Did I ever mention that I have a teensy-weensy problem with obsession? You’re shocked, I bet. Well, after peering over the rock wall of Alexander Calder’s former home in Connecticut, I browsed the web to try to find places that his work was on public display.
That’s how I found myself riding in to downtown Hartford, Connecticut on a February day. I was hunting dinosaurs. Stegosaurus, to be exact. Stegosauruses? Stegosauri? Whatever. This thing:
Alexander Calder’s Stegosaurus
While I was walking the dog today, looking up at the sky – it made me smile to think that I’m still soft enough to see whales in the clouds, the Wolfman’s face in a tree burl or to enjoy the whimsy of a big red Stegosaurus.
In my travels around the internet one of the rabbit holes that I recently fell down was reading about the sculptor Alexander Calder.
Somewhere along the line, I learned that he lived and worked in Roxbury, Connecticut. That’s a little town that is less than an hour from Bridgeport where the ferry drops me off when I cross the Long Island Sound.
I also learned that his home and studio are still owned by the Calder family and that there are still sculptures on the grounds. Though the homestead is private property, you can see the pieces from the roadway without trespassing.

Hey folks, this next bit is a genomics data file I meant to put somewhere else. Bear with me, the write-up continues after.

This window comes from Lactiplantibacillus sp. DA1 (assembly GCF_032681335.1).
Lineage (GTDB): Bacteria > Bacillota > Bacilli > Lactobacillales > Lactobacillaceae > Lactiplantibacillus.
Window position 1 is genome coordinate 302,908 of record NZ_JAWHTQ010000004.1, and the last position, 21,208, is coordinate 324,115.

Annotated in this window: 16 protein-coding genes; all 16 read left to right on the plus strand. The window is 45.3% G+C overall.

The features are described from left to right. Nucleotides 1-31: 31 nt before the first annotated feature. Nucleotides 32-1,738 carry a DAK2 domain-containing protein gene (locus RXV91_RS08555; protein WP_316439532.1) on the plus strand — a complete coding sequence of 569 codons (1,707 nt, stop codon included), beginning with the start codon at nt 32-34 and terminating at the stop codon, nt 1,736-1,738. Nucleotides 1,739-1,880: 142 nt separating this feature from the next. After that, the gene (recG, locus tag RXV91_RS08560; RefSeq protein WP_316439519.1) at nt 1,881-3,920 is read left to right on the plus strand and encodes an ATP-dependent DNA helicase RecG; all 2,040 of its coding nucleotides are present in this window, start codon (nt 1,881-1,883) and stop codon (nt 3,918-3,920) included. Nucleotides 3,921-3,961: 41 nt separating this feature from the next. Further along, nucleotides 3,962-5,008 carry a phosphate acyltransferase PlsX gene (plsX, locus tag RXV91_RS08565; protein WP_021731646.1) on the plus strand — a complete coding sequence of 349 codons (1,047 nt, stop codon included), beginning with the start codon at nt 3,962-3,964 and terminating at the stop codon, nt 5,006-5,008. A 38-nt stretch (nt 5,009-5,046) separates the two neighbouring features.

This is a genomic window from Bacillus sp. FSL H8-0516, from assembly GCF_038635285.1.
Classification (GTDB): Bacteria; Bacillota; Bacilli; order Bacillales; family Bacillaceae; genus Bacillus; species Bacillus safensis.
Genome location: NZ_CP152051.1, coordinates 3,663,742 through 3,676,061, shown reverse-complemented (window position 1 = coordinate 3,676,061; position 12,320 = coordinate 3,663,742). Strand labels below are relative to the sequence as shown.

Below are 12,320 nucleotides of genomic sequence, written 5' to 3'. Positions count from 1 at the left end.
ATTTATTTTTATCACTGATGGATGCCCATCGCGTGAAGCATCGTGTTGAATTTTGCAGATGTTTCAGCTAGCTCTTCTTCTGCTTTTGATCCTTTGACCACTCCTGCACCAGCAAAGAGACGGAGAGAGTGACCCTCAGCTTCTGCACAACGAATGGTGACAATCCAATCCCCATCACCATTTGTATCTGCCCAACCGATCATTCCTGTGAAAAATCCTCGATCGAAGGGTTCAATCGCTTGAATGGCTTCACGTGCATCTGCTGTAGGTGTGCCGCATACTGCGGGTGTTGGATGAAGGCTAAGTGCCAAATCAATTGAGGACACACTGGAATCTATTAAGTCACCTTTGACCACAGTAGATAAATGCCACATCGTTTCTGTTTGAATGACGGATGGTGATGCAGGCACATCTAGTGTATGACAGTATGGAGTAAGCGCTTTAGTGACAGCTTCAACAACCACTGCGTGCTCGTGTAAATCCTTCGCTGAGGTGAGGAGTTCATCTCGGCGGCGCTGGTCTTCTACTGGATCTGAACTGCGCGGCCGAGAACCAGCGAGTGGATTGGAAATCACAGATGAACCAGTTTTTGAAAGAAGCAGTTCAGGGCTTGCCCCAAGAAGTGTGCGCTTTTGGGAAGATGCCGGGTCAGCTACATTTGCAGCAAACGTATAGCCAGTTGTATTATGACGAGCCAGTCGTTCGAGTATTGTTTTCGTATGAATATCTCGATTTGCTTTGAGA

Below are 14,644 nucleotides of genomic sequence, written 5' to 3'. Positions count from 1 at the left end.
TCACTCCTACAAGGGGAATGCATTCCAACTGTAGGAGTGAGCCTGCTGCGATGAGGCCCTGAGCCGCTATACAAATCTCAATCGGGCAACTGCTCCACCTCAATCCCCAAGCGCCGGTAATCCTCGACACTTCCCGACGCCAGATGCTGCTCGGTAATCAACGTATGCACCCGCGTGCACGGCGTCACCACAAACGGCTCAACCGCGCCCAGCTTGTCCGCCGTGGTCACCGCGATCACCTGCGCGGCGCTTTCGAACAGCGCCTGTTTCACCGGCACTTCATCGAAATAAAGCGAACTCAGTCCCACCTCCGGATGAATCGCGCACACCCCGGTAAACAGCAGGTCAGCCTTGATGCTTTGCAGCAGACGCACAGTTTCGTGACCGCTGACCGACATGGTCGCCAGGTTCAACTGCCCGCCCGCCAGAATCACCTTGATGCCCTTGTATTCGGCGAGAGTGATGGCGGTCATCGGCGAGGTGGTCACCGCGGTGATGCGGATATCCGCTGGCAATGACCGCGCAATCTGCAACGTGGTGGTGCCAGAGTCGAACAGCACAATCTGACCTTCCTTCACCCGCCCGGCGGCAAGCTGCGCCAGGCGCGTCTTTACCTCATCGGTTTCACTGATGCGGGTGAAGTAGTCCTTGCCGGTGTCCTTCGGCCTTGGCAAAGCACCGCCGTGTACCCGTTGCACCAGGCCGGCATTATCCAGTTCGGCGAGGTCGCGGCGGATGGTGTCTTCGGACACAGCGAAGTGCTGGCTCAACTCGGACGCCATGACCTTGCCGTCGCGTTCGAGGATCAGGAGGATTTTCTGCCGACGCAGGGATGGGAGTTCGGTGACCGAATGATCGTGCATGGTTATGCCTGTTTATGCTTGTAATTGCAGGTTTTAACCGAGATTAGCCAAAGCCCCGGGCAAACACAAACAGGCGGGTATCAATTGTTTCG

Seeking Calder seemed like as good a reason as any to go for a ride:
His studio was in the building there on the left. Some of his mobiles were visible through the window.
Not a bad view of the valley rolling away.
Roxbury is a great area for riding rambling backroads. There are lots of dirt roads in the vicinity as well. Some of my travels later in the year took me back past Calder’s place again rather unexpectedly. Funny how that happens.
This is a photo I snapped a few years ago while walking around in Manhattan.
590 Madison Avenue at 57th Street, NY
I thought this was kind of neat, too. While digging around online trying to find where Calder’s former home in Roxbury is, I read a blog post that featured a few photos from the 70’s of Segre’s Iron Works where his work was fabricated.